Detroit auto show: strange air or optimism
The honour of kicking off the 2011 Detroit auto show went to Porsche this morning, with a red-eye press conference at 6.30am local time where the German supercar brand unveiled its hybrid race car, the 767bhp 918 RSR hybrid race car.
Surrounded by jetlagged journalists, the German executives – who seem to believe in a Gordon Gecko style ethos that sleep is for wimps – the unveiling was symbolic for a number of reasons, not least because it was the first time in four years that the brand has bothered to attend the Detroit show.
The car itself was launched with all the glitz and theatrics one comes to expect from a car show in the heydays and reflects a quietly spoken belief that while many markets remain in the doldrums, there are strong signs of recover in the US market at least.
Porsche’s chief executive Matthias Mueller said at the presentation that the brand increased 2010 sales by more than 25 per cent to about 95,000 vehicles worldwide, while orders jumped almost 50 per cent to more than 110,000 vehicles.
The latest Lazarus-like recovery of the US motor industry proves its incredible resilience. While both Chrysler and General Motors had to call upon Government bailouts to survive in 2009, there’s a real sense of recovery here. General Motors, rebaranded by some as Government Motors when the US authorities ended up taking a 61 per cent stake in the firm, has made the most remarkable recovery, with the government stake now reduced to 33 per cent and its debt levels expected to drop from $14.2 billion at the start of last year to $5 billion when it reports its final numbers for 2010.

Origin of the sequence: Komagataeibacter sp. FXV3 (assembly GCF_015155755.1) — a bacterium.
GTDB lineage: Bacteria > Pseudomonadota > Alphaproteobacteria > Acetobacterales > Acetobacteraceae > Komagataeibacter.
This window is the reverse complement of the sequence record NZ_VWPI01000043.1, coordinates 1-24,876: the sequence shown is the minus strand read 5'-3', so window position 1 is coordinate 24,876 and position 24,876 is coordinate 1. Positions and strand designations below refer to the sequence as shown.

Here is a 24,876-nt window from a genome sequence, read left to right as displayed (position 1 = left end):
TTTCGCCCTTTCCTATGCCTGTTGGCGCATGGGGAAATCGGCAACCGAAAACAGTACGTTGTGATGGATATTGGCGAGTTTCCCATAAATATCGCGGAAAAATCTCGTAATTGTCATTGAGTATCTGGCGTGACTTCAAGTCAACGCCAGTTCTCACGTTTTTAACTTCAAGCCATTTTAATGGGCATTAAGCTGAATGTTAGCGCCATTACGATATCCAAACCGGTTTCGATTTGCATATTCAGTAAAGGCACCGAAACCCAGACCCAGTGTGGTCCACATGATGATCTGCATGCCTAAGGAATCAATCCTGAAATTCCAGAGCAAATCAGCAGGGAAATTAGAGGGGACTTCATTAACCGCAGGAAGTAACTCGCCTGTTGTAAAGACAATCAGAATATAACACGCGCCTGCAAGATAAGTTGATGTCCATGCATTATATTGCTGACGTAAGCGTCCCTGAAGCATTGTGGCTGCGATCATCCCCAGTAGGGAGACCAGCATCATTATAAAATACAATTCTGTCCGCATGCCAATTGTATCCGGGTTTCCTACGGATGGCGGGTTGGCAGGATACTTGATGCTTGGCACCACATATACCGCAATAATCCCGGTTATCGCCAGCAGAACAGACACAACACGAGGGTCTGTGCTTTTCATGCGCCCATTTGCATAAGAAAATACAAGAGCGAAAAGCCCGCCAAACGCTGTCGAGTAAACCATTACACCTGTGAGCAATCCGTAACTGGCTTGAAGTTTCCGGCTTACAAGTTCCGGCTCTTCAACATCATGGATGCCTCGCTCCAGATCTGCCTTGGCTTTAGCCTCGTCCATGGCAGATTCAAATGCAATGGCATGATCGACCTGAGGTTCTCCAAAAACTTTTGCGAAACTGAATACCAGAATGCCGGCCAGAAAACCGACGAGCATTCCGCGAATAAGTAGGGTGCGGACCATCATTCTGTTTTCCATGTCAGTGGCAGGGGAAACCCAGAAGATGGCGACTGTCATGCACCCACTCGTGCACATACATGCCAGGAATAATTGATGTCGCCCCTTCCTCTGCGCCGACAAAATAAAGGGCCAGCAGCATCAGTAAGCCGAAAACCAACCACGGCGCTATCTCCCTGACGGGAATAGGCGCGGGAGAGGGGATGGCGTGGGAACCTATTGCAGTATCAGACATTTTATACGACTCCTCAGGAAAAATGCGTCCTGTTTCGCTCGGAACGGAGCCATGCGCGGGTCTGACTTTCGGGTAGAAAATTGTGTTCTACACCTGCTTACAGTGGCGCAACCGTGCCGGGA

Meanwhile Ford, the posterboy of the US motor industry, who didn’t need Government help to ride out the recession, is reportedly preparing to announce the creation of 7,200 new jobs, including 750 senior engineering positions.
Over at Chrysler, now under the effective control of the Fiat Group, plans to close one of its plants in Detroit have been shelved as its recovery plans take hold.
The cautious air of optimism is all the more surprising when you consider that for the last four years the mood at Detroit auto shows has resembled the waiting room of an intensive care unit.
And there’s a strange new word being used on the stands of US car brands: profit.